Iraq Governing Council member have announced that a new sovereign Iraqi government will take control of the country by June of 2004, at which time the current Coalitional Provisional Authority will dissolve. It is likely that US troops will continue to remain in the country to improve the security situation even after sovereignty is restored.
Returning Iraq to the Iraqi people is an important step, but it is also absolutely important to restore civil society to Iraq. Democracy is more than a system, it is a mindset, and I’m skeptical as to whether the Iraqi people are ready for democracy at this time. Then again, considering the way in which local elections have been a great success, these fears could be unfounded. However, it will take some time after sovereignty is restored for Iraq to have a chance to become a true democracy. There needs to be an active and flourishing party system that respects the legitimacy of the political system in order for democracy to be even remotely viable. Without that, this transition will still be largely symbolic.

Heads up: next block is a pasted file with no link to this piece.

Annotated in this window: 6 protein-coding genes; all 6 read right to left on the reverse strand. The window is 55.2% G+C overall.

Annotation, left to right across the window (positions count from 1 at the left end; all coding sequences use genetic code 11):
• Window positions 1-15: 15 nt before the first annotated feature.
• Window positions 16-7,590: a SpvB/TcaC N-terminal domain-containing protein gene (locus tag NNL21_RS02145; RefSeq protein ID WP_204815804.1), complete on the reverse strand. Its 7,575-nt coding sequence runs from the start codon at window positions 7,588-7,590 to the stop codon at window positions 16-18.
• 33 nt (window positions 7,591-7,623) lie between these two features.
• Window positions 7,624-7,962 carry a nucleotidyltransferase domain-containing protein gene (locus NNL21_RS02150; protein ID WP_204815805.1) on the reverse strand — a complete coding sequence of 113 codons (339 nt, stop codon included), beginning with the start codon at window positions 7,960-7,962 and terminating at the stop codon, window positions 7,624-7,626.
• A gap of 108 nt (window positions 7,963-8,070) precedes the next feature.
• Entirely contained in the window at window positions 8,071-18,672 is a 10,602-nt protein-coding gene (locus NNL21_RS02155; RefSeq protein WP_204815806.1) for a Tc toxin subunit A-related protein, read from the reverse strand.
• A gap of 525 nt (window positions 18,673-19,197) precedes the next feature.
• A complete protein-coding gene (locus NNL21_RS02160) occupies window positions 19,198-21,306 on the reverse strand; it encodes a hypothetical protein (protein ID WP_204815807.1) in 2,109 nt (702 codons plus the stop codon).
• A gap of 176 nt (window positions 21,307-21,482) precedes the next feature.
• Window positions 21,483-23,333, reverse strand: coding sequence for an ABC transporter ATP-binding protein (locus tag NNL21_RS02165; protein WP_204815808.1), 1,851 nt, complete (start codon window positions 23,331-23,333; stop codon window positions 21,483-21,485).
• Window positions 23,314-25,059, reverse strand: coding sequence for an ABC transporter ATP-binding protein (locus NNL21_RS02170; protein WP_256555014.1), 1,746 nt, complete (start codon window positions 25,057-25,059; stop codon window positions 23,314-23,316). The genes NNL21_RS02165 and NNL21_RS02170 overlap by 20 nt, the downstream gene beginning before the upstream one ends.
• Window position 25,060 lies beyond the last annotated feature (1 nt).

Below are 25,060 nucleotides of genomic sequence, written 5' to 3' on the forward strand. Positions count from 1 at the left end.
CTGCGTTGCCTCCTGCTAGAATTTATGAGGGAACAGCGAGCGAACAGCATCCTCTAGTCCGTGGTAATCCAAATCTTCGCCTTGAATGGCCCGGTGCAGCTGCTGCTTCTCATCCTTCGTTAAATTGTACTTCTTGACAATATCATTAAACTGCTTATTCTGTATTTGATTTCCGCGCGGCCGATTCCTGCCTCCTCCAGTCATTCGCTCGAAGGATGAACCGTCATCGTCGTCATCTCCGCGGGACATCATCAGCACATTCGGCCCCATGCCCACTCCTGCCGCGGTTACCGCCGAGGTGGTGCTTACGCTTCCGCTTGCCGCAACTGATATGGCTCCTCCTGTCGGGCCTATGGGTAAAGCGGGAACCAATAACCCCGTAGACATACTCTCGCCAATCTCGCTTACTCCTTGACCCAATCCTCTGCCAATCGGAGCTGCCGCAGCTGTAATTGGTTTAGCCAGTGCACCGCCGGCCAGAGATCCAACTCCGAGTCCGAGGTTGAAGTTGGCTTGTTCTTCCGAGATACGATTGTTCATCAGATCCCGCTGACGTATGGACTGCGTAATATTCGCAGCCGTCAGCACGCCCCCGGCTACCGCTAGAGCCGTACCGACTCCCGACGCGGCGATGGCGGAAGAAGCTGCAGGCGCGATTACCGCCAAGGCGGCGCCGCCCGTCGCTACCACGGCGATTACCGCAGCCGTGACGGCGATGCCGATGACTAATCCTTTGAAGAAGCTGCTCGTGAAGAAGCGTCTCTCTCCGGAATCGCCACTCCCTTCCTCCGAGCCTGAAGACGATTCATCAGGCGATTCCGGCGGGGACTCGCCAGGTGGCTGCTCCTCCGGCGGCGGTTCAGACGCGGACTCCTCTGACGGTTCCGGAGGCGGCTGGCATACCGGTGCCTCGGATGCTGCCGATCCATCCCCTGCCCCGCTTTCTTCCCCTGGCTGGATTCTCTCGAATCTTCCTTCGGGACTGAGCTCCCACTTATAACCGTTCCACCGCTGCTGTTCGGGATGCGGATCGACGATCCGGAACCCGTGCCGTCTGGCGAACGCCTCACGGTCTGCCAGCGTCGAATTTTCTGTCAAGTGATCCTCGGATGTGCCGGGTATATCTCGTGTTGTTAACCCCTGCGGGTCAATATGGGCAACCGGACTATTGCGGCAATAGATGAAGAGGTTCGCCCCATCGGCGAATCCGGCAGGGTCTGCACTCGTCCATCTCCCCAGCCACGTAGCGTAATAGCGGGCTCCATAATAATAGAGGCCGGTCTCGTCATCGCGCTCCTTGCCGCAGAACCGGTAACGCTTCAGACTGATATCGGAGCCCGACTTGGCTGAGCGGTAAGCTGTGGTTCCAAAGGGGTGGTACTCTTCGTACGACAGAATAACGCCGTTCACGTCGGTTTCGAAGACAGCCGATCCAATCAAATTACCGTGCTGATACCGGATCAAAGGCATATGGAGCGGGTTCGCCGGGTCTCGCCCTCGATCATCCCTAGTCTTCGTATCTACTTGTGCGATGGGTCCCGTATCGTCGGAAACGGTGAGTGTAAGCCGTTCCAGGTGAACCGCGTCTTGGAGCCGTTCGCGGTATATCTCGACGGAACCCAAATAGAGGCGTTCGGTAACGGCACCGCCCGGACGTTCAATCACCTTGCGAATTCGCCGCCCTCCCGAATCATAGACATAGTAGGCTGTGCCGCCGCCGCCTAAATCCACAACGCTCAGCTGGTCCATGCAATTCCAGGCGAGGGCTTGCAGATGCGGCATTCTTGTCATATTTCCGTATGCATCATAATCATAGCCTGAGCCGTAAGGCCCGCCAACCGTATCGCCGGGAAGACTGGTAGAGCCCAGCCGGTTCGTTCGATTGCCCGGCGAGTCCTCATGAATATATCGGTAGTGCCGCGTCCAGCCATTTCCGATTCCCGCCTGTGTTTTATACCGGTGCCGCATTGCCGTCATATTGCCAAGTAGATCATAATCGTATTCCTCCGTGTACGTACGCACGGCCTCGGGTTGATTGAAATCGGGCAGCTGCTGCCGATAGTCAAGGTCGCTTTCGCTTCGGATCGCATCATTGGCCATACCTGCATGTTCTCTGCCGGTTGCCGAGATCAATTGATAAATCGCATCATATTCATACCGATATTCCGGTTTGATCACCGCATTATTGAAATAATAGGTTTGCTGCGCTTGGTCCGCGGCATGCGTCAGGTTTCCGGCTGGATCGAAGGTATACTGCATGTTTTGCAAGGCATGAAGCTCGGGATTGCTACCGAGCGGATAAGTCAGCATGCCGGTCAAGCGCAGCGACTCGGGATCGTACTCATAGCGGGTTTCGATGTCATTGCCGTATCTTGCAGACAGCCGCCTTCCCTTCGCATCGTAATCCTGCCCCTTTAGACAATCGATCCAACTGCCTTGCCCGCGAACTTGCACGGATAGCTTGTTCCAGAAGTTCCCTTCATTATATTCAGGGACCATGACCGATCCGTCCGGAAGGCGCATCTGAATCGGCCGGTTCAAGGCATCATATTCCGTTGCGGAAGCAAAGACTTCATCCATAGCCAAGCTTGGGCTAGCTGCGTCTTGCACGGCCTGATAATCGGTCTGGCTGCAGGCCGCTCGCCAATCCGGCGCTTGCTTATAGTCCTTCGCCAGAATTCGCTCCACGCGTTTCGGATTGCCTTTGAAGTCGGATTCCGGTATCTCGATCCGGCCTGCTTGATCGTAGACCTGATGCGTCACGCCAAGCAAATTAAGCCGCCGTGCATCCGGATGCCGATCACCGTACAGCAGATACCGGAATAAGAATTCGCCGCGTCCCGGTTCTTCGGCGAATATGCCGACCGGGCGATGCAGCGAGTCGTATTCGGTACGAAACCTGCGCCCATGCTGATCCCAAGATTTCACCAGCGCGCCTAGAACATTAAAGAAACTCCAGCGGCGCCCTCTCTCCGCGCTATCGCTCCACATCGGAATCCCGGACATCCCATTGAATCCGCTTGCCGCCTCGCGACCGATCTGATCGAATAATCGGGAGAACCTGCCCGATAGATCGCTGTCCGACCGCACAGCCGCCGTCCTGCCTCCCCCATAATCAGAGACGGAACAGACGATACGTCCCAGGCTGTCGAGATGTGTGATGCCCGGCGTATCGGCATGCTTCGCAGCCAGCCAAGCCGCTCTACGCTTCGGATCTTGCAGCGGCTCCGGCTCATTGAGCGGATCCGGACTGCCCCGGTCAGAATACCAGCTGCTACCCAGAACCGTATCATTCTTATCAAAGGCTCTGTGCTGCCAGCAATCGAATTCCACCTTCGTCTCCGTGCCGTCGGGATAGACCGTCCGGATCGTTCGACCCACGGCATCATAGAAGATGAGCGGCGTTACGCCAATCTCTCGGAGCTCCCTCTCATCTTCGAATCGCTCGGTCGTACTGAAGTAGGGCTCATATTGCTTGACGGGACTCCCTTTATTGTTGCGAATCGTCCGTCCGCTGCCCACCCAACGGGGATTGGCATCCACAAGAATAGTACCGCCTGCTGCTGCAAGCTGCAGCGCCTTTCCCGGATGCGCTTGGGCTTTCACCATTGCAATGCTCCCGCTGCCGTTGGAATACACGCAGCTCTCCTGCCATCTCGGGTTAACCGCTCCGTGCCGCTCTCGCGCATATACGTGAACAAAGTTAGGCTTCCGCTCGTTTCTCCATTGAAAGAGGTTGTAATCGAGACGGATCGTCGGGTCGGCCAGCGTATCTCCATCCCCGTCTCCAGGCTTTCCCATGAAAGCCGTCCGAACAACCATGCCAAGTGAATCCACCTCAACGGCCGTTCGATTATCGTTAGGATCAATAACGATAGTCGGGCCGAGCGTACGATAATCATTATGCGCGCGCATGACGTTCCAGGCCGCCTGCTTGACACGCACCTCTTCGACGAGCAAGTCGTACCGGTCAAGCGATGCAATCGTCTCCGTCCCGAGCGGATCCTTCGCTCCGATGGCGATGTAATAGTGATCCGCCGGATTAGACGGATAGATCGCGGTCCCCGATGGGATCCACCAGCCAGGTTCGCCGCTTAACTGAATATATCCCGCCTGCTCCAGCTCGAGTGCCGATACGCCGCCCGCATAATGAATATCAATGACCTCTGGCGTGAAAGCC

It is also crucial that the US continue to work to improve the security situation in the country by actively routing the terrorists operating in Iraq. Ba’athist remnants such as Khamis Sirhan Al-Muhammadi, who planned the al-Rashid hotel attack as well as the Qaeda cells operating in the country must be destroyed. The transition to democratic rule will be difficult enough as it is without having terrorists working to undermine the new government.
The road to freedom in Iraq is still a perilous one, however, the restoration of Iraqi control is an important first step towards a free and democratic Iraq. However, it must not be the last step. Restoring democracy is not a process that can occur in just over a year – it will take many years of developing and fostering democratic values before the job can be considered even remotely finished.